The European Union on Monday made another 40 million euros (51 million dollars) in humanitarian aid available to West Africa's Sahel region, warning that 18 million people are at risk of hunger as a food crisis in the area reaches its peak.
The extra funds, which bring to 337 million euros the amount that the EU has given to counter the crisis, will be used to feed children and distribute food to those most in need, according to the EU's executive, the European Commission.
But several aid groups argued that more than 900 million dollars in new donations are needed to effectively tackle the crisis.
"Families need help urgently, their lives hanging dangerously in the balance as donors are moving far too slowly to respond. This crisis is fast becoming one of the hardest to fund in decades," Jasmine Whitbread of Save the Children said, pleading for more help along with Oxfam, World Vision and Action Against Hunger.
Insufficient harvests, "erratic" weather and people flowing into the area following conflicts in Libya and Mali are contributing to the emergency situation, said the EU's commissioner for humanitarian aid, Kristalina Georgieva.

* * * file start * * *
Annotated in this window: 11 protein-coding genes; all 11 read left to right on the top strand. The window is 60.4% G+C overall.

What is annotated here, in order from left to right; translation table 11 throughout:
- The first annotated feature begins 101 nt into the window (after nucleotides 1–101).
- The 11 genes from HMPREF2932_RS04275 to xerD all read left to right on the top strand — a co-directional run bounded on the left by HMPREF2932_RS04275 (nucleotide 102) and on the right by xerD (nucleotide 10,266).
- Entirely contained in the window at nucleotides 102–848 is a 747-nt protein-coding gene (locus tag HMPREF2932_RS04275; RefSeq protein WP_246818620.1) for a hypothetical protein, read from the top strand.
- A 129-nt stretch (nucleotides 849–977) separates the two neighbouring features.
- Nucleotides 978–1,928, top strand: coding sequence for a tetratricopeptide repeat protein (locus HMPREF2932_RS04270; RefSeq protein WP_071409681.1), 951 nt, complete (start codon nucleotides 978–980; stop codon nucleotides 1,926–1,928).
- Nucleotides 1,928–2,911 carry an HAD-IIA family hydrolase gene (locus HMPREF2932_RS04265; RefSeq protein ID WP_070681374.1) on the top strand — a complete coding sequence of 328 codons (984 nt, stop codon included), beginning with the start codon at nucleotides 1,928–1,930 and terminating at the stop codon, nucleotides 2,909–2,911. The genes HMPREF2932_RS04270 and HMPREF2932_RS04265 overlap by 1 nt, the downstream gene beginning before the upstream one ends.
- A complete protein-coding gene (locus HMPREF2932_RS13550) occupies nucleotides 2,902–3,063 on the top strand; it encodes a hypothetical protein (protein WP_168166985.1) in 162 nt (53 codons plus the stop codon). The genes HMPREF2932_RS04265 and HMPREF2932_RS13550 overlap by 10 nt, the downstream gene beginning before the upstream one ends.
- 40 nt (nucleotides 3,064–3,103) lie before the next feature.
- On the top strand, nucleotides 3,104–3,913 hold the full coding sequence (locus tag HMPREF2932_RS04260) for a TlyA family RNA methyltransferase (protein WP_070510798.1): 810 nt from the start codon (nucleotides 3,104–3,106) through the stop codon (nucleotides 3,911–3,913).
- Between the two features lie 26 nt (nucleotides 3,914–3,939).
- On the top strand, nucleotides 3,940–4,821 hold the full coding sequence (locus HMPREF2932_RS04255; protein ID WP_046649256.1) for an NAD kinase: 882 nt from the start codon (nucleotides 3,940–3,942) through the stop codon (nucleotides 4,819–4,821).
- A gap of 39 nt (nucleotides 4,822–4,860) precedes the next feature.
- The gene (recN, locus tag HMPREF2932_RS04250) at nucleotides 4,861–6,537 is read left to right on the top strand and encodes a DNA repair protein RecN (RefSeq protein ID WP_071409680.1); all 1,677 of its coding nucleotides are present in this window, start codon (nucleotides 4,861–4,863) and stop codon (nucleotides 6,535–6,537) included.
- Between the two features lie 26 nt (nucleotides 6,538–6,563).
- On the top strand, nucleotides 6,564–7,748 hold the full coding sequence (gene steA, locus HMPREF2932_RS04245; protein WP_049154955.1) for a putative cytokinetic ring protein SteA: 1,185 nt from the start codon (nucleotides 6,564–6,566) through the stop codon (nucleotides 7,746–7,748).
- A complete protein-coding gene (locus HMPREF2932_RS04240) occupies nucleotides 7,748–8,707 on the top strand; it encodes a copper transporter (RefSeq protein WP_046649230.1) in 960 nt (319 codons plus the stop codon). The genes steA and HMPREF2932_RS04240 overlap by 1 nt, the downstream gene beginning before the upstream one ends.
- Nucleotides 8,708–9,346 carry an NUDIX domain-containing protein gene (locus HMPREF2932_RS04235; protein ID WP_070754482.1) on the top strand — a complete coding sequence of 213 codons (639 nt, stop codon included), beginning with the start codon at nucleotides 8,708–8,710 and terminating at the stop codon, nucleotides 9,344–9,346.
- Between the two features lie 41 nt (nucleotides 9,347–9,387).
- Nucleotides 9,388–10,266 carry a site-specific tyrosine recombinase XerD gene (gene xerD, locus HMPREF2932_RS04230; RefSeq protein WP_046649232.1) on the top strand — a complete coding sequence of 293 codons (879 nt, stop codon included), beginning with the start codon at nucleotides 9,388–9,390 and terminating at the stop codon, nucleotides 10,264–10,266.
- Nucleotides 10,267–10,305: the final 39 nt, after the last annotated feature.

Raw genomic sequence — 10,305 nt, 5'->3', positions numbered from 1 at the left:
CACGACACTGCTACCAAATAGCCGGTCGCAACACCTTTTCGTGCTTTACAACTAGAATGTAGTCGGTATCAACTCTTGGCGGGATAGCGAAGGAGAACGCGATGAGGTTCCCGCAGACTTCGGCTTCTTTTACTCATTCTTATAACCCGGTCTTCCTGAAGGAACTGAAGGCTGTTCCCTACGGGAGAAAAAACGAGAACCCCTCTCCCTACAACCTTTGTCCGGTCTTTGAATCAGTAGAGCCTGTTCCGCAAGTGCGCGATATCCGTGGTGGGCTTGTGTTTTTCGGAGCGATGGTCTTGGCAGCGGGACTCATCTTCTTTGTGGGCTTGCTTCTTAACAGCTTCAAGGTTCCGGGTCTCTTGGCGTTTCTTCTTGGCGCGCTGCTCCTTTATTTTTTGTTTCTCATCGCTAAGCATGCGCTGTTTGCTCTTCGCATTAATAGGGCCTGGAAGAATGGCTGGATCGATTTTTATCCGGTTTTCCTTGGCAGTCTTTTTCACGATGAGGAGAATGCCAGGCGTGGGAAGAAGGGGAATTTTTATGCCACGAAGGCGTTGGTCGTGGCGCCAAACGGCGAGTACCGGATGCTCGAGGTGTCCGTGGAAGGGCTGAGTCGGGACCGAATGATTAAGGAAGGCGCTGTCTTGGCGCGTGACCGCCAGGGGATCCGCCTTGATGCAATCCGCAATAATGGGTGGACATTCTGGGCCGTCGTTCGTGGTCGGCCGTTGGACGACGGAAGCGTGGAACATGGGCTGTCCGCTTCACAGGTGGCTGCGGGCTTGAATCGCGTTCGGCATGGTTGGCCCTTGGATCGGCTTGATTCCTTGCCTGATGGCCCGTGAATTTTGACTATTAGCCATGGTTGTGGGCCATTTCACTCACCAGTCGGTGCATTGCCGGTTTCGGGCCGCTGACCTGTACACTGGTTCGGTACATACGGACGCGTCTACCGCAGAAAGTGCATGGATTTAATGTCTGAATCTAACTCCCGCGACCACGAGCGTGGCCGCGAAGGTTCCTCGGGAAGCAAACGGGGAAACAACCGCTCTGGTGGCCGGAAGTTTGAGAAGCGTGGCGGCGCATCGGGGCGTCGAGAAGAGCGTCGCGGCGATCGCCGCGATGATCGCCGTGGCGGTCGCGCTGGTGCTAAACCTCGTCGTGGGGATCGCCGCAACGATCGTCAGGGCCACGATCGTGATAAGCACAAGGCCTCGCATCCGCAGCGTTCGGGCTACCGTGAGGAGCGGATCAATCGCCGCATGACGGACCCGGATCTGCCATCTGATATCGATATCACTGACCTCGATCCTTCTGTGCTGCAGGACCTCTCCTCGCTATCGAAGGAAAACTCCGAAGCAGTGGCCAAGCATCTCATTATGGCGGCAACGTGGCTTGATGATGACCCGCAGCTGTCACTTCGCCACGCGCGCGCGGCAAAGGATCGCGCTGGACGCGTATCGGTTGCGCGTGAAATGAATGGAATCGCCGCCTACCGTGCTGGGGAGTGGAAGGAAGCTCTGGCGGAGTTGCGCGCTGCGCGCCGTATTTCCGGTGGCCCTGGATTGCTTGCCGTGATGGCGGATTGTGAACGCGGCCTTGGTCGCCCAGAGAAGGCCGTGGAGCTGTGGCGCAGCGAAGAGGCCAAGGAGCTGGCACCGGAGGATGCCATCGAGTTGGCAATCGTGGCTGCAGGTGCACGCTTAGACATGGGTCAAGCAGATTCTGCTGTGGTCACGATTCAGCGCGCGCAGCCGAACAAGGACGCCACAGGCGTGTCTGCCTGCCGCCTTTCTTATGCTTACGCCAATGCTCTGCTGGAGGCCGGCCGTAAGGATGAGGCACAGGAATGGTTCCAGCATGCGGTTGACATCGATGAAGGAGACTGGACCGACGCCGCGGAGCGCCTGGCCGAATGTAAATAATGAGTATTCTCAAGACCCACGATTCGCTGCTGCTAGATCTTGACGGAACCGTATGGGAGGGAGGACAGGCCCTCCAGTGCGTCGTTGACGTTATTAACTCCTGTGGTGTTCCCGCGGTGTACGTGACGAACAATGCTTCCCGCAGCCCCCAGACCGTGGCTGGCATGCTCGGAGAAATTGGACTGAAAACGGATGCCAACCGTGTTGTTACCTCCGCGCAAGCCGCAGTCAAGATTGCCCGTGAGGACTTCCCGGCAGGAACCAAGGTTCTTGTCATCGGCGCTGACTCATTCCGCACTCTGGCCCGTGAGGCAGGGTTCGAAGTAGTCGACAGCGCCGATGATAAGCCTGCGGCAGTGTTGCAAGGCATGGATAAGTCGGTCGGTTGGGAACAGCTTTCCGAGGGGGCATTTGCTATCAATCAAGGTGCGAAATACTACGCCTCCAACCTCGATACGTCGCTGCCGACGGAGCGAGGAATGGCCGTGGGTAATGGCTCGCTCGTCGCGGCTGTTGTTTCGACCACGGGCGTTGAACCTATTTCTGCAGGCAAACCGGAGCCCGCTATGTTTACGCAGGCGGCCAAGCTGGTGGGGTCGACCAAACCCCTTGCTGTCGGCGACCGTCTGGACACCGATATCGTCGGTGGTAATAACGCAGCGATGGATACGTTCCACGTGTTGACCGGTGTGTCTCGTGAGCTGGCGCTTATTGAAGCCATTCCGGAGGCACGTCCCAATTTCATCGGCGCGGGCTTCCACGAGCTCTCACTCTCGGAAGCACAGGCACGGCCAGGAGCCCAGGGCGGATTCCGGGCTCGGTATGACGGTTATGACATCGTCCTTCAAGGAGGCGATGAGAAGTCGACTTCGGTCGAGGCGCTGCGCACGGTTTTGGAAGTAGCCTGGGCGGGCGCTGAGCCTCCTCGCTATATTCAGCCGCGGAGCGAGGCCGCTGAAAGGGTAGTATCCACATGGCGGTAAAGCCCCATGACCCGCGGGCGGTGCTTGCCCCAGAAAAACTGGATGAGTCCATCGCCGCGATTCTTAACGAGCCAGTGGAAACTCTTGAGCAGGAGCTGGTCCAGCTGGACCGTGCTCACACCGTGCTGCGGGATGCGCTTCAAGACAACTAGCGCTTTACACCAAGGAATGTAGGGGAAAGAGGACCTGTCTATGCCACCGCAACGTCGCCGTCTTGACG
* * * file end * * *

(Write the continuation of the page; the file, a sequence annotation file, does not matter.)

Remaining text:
"We face real human tragedy," she told participants at a conference on the Sahel crisis in Brussels on Monday that brought together African and UN officials, international donors and aid organizations.
"Right now, people across the Sahel are starting to scrape the bottom of empty grain stores. Their only remaining options are to sell their animals, farm tools and eat the grain they should now be planting for the next harvest," she added.
The conference marked the launch of a new partnership, AGIR Sahel, to help people in the Sahel better deal with droughts.
"In today's world, it is difficult to accept that some people don't have enough to eat," EU Development Commissioner Andris Piebalgs said in a statement.
"This can be prevented by working with Sahel countries and international partners to put in place sound agricultural systems to prevent future crisis," he noted.